Building big infrastructure projects is always risky, but there are ways to improve the odds of a smooth landing.
Infrastructure megaprojects are crucial to the future of cities, states, and individual livelihoods. The problem is that these projects often go off the rails, either with regard to budget or time—or both.
However, it’s important to remember that building and maintaining infrastructure is a critical and sometimes even lifesaving undertaking. Sewage and water-supply systems, for example, keep diseases such as cholera at bay. Much of the Netherlands would be under water without the North Sea Protection Works, which guards that low-lying country’s landscape
Big infrastructure projects can also be economically transformative. Consider the Panama Canal. It accounts for a significant share of the country’s GDP. Dubai’s international airport is the world’s busiest, accounting for 21 percent of Dubai’s employment and 27 percent of its GDP. And Hong Kong would surely grind to a halt without its clean and speedy subway system, the MTR, which has enabled the densely packed city to build beyond the downtown districts.
All these megaprojects have worked as intended; indeed, it is almost impossible to think of these places without them. Not surprisingly, all of them are being expanded. Also not surprisingly, the canal and airport projects are both running late and well above the initial budget; even the hyperefficient MTR has run into delays with some of its projects.
McKinsey estimates that the world needs to spend about $57 trillion on infrastructure by 2030 to enable the anticipated levels of GDP growth globally. Of that, about two-thirds will be required in developing markets, where there are rising middle classes, population growth, urbanization, and increased economic growth. These countries need infrastructure, but all too often many years will pass and the promised road, bridge, and metro projects still will not have materialized.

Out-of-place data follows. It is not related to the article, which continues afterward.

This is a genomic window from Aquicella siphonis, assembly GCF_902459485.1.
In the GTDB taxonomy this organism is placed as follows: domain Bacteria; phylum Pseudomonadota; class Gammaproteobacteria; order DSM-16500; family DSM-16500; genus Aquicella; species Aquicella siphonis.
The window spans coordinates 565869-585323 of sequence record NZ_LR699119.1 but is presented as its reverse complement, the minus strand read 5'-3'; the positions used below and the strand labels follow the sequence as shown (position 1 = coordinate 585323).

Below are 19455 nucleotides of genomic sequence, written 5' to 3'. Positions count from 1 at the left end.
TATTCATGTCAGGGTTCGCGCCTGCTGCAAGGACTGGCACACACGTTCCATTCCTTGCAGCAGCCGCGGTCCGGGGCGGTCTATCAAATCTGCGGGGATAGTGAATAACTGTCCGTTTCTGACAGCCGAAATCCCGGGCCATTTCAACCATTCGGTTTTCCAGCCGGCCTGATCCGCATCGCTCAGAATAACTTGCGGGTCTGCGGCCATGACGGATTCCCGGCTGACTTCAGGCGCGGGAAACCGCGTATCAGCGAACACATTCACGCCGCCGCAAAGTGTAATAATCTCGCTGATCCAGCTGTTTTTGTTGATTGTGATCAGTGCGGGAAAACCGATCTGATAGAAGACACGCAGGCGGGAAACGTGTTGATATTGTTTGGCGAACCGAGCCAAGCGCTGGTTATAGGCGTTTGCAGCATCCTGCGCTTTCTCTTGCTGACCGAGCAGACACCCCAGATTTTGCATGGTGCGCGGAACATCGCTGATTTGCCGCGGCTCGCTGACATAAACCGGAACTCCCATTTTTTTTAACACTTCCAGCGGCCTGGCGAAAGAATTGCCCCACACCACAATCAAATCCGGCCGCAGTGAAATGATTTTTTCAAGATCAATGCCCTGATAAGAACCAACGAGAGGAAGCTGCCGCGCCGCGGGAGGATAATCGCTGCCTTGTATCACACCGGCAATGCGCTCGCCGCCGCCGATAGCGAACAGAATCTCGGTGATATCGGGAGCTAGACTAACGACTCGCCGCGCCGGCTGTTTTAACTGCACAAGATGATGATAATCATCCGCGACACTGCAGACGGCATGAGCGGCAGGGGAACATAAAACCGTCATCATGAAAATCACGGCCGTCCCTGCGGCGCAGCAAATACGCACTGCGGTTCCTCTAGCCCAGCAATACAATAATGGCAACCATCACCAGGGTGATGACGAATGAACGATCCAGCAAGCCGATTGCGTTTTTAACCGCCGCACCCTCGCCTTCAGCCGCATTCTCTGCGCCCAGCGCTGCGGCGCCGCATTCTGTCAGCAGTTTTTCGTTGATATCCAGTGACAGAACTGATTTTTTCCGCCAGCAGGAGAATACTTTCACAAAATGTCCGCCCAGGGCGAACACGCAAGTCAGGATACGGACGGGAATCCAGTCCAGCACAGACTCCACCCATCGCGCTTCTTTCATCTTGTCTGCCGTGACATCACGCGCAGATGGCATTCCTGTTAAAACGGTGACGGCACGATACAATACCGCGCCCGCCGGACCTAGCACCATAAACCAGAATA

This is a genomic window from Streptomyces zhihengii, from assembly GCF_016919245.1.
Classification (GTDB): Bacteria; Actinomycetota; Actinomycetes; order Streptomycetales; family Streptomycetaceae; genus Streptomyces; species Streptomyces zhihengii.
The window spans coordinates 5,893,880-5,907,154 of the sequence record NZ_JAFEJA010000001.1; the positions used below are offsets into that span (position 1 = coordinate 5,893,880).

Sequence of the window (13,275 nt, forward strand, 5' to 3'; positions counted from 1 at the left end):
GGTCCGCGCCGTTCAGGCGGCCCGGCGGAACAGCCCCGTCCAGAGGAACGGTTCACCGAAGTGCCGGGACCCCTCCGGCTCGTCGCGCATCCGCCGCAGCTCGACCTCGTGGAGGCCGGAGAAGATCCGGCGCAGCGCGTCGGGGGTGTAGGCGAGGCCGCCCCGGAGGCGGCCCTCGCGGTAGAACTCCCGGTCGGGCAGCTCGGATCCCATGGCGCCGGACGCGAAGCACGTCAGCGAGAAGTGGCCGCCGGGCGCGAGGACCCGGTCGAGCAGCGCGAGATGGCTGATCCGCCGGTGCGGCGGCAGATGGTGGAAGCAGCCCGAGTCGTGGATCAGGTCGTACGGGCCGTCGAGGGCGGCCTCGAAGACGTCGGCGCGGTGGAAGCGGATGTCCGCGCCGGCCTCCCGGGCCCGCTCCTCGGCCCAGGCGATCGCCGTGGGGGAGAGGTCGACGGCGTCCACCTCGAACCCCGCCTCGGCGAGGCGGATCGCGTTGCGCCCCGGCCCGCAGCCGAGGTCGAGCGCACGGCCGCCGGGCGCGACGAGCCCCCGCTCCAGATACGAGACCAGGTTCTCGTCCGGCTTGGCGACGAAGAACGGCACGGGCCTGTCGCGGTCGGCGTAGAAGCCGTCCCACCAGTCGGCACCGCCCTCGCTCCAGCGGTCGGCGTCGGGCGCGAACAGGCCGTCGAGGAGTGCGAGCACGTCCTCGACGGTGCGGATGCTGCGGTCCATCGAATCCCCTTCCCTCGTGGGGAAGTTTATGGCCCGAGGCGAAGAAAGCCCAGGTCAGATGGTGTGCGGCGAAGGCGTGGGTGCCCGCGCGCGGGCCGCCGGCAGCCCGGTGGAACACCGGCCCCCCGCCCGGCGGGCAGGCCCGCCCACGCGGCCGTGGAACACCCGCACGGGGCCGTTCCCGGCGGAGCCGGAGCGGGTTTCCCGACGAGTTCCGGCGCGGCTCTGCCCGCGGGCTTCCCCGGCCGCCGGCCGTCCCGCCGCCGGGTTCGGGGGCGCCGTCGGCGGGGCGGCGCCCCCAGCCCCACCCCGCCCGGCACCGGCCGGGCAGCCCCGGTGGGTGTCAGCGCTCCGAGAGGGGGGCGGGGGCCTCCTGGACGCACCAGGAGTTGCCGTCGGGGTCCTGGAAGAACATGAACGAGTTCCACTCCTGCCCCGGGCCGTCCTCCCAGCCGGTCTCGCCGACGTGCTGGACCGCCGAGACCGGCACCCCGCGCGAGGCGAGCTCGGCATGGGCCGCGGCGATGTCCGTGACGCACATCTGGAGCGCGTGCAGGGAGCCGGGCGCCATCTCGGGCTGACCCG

The risks associated with megaprojects—those that cost $1 billion or more—are well documented. In one influential study, Bent Flyvbjerg, an expert in project management at Oxford’s business school, estimated that nine out of ten go over budget. Rail projects, for example, go over budget by an average of 44.7 percent, and their demand is overestimated by 51.4 percent. McKinsey has estimated that bridges and tunnels incur an average 35 percent cost overrun; for roads, it’s 20 percent. Given that many projects are approved with a 20 percent return on investment expected, this leaves governments to pick up the tab for the rest.
Time overruns, too, are a perennial problem. Consider the metro system in Salvador, Brazil. Construction began in 2000, but it took more than a dozen years for the first passengers to ride it; most of the work is still unfinished. It has taken New York a decade just to begin the $3.9 billion project to rebuild the 59-year-old Tappan Zee Bridge; meanwhile, the cost of maintaining the worn-out bridge keeps increasing.
Finally, the premise that projects need to work on two levels—in the short term for recovering financial outlays and the longer term for creating social impact—often becomes a barrier to taking action. Even projects that are needed do not get executed, especially in places where revenues from a project are unlikely to cover its cost.
How can companies and governments do better to build megaprojects that deliver their societal benefits and do so on time and on budget? To answer that question, we consider the most important reasons that megaprojects falter, and then we suggest principles for improvement.
Why projects go bad
There are three main reasons for failure.